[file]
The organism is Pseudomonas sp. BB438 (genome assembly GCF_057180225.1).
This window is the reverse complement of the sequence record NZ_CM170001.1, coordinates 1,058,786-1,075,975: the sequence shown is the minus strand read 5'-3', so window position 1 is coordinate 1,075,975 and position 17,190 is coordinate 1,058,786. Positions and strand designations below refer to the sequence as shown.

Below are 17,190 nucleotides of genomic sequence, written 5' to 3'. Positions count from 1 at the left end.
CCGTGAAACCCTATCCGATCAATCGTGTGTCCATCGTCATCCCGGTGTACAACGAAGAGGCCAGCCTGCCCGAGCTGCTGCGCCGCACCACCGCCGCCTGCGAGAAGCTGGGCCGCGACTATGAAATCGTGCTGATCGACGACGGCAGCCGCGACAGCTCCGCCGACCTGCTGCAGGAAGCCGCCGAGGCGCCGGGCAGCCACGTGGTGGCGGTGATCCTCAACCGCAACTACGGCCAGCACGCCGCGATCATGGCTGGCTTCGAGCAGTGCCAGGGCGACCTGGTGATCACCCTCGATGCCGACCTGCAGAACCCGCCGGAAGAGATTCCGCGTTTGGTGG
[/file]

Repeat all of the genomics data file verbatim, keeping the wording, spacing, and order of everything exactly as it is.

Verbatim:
The organism is Pseudomonas sp. BB438 (genome assembly GCF_057180225.1).
This window is the reverse complement of the sequence record NZ_CM170001.1, coordinates 1,058,786-1,075,975: the sequence shown is the minus strand read 5'-3', so window position 1 is coordinate 1,075,975 and position 17,190 is coordinate 1,058,786. Positions and strand designations below refer to the sequence as shown.

Below are 17,190 nucleotides of genomic sequence, written 5' to 3'. Positions count from 1 at the left end.
CCGTGAAACCCTATCCGATCAATCGTGTGTCCATCGTCATCCCGGTGTACAACGAAGAGGCCAGCCTGCCCGAGCTGCTGCGCCGCACCACCGCCGCCTGCGAGAAGCTGGGCCGCGACTATGAAATCGTGCTGATCGACGACGGCAGCCGCGACAGCTCCGCCGACCTGCTGCAGGAAGCCGCCGAGGCGCCGGGCAGCCACGTGGTGGCGGTGATCCTCAACCGCAACTACGGCCAGCACGCCGCGATCATGGCTGGCTTCGAGCAGTGCCAGGGCGACCTGGTGATCACCCTCGATGCCGACCTGCAGAACCCGCCGGAAGAGATTCCGCGTTTGGTGG